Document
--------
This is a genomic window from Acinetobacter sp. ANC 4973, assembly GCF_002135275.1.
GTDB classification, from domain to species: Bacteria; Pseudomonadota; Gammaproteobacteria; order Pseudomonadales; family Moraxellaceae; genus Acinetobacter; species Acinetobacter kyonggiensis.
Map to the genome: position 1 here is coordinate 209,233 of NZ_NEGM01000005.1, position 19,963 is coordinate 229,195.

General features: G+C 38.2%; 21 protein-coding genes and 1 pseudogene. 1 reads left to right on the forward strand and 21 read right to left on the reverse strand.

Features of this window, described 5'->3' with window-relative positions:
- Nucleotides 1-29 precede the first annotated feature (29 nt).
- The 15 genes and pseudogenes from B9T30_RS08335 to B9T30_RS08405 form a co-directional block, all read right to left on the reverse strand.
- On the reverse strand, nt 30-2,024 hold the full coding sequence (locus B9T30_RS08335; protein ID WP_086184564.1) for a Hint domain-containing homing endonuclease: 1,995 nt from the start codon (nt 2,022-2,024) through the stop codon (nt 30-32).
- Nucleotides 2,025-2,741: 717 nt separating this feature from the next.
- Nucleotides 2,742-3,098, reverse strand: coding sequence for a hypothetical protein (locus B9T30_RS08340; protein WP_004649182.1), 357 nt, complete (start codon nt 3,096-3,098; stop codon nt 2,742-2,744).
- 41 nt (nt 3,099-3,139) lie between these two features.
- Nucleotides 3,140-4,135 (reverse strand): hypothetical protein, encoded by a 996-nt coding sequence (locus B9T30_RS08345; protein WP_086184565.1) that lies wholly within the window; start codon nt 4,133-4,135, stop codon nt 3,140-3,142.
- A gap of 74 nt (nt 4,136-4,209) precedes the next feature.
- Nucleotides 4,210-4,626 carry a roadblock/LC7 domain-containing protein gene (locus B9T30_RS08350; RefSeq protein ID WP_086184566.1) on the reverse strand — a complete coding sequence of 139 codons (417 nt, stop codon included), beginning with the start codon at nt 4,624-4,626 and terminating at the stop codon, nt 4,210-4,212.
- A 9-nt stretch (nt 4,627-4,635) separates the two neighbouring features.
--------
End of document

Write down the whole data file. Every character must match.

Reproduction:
This is a genomic window from Acinetobacter sp. ANC 4973, assembly GCF_002135275.1.
GTDB classification, from domain to species: Bacteria; Pseudomonadota; Gammaproteobacteria; order Pseudomonadales; family Moraxellaceae; genus Acinetobacter; species Acinetobacter kyonggiensis.
Map to the genome: position 1 here is coordinate 209,233 of NZ_NEGM01000005.1, position 19,963 is coordinate 229,195.

General features: G+C 38.2%; 21 protein-coding genes and 1 pseudogene. 1 reads left to right on the forward strand and 21 read right to left on the reverse strand.

Features of this window, described 5'->3' with window-relative positions:
- Nucleotides 1-29 precede the first annotated feature (29 nt).
- The 15 genes and pseudogenes from B9T30_RS08335 to B9T30_RS08405 form a co-directional block, all read right to left on the reverse strand.
- On the reverse strand, nt 30-2,024 hold the full coding sequence (locus B9T30_RS08335; protein ID WP_086184564.1) for a Hint domain-containing homing endonuclease: 1,995 nt from the start codon (nt 2,022-2,024) through the stop codon (nt 30-32).
- Nucleotides 2,025-2,741: 717 nt separating this feature from the next.
- Nucleotides 2,742-3,098, reverse strand: coding sequence for a hypothetical protein (locus B9T30_RS08340; protein WP_004649182.1), 357 nt, complete (start codon nt 3,096-3,098; stop codon nt 2,742-2,744).
- 41 nt (nt 3,099-3,139) lie between these two features.
- Nucleotides 3,140-4,135 (reverse strand): hypothetical protein, encoded by a 996-nt coding sequence (locus B9T30_RS08345; protein WP_086184565.1) that lies wholly within the window; start codon nt 4,133-4,135, stop codon nt 3,140-3,142.
- A gap of 74 nt (nt 4,136-4,209) precedes the next feature.
- Nucleotides 4,210-4,626 carry a roadblock/LC7 domain-containing protein gene (locus B9T30_RS08350; RefSeq protein ID WP_086184566.1) on the reverse strand — a complete coding sequence of 139 codons (417 nt, stop codon included), beginning with the start codon at nt 4,624-4,626 and terminating at the stop codon, nt 4,210-4,212.
- A 9-nt stretch (nt 4,627-4,635) separates the two neighbouring features.